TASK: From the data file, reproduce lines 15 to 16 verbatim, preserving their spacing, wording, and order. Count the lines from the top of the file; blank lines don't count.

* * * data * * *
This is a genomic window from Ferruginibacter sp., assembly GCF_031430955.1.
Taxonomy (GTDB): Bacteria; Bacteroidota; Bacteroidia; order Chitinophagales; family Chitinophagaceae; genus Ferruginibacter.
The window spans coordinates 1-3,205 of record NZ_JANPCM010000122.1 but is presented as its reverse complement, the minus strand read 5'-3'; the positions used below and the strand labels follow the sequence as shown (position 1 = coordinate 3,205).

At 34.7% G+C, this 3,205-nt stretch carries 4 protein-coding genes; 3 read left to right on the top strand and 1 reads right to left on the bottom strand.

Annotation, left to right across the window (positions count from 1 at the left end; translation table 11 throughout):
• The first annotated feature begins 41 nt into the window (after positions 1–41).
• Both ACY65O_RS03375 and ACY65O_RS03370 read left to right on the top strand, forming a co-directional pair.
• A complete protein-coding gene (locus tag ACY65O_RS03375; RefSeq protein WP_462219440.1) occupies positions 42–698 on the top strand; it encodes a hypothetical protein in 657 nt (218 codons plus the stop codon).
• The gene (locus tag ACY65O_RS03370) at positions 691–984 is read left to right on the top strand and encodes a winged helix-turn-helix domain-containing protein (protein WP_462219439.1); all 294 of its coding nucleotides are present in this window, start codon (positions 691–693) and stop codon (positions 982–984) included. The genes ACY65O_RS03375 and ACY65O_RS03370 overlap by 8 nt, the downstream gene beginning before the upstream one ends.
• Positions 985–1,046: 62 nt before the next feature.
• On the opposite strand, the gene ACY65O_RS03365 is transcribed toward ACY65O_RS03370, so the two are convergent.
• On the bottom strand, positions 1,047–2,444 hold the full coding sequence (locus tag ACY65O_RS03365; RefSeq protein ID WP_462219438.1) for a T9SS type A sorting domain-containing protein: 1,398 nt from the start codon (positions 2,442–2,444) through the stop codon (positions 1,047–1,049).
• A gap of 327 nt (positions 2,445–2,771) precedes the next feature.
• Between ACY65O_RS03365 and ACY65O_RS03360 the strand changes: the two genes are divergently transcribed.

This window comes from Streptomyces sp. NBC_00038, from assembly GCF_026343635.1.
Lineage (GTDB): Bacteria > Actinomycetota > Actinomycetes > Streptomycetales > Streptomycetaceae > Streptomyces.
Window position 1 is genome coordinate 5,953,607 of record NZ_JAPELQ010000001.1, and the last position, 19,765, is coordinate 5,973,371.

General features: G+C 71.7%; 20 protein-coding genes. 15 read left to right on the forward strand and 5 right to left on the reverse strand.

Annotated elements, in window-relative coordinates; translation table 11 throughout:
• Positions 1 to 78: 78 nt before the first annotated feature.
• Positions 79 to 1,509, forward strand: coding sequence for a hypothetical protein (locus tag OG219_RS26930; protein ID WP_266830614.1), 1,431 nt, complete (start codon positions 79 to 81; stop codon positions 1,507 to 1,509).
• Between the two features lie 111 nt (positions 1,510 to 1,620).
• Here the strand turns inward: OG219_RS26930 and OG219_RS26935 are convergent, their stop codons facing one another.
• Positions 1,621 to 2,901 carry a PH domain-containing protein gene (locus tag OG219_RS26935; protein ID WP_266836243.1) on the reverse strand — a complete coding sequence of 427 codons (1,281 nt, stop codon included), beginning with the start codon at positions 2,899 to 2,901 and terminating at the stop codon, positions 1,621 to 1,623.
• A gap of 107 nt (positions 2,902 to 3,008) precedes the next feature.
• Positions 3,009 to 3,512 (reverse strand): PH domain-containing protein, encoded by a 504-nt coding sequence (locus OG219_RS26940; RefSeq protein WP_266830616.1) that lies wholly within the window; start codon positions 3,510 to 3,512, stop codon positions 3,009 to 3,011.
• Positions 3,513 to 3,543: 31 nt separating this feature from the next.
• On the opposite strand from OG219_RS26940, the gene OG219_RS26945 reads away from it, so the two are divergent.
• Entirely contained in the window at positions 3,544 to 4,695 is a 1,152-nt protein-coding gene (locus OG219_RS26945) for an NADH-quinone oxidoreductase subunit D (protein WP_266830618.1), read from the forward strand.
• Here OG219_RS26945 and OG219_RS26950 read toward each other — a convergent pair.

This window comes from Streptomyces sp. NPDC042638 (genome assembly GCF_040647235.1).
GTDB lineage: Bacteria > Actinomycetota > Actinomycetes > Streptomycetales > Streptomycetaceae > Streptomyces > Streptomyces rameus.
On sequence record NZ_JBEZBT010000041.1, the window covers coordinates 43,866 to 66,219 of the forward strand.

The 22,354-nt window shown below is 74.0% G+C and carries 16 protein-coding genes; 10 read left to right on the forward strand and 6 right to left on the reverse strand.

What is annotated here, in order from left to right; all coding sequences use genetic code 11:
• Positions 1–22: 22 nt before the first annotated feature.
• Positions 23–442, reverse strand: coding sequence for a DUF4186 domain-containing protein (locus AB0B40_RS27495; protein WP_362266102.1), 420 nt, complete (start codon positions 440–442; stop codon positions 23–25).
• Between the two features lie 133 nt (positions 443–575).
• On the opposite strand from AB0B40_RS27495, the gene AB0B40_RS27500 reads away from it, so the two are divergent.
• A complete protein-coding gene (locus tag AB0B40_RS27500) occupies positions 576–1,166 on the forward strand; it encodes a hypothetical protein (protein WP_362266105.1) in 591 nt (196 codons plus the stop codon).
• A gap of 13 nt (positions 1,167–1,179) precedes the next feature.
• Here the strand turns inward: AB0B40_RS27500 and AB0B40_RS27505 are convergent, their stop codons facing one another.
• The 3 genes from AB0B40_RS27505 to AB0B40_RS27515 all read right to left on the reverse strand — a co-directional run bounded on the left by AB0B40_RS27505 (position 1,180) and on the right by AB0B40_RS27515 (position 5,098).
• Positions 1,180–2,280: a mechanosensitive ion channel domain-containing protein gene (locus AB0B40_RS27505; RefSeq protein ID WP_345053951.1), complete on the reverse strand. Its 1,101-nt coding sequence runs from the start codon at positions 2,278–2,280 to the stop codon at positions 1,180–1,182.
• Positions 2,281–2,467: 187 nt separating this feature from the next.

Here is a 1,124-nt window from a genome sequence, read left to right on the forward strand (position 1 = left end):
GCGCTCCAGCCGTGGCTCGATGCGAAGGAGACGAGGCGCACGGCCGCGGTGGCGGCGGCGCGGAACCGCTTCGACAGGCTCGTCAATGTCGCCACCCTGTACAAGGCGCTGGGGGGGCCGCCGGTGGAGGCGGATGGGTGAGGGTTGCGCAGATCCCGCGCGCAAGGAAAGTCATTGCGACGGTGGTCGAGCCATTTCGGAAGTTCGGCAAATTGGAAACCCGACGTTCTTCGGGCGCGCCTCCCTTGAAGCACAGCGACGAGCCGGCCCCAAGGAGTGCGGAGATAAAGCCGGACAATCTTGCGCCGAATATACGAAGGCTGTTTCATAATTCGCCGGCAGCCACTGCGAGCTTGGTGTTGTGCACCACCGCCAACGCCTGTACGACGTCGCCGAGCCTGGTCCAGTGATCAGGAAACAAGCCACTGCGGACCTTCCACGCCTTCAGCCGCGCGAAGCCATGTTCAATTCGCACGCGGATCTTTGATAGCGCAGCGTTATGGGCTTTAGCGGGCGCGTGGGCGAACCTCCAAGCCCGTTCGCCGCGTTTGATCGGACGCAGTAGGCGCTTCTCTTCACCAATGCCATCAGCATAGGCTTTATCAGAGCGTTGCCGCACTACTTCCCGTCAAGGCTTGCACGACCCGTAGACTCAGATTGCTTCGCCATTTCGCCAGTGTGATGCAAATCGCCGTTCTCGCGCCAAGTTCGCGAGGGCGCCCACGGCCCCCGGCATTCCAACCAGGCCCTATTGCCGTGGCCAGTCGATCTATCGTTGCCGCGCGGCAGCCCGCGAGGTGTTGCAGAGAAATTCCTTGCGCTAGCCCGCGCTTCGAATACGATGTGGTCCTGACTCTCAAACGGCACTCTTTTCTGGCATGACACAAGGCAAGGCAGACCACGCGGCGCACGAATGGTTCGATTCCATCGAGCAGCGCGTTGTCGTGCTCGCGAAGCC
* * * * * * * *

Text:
This window comes from Streptomyces sp. NBC_00038, from assembly GCF_026343635.1.
Lineage (GTDB): Bacteria > Actinomycetota > Actinomycetes > Streptomycetales > Streptomycetaceae > Streptomyces.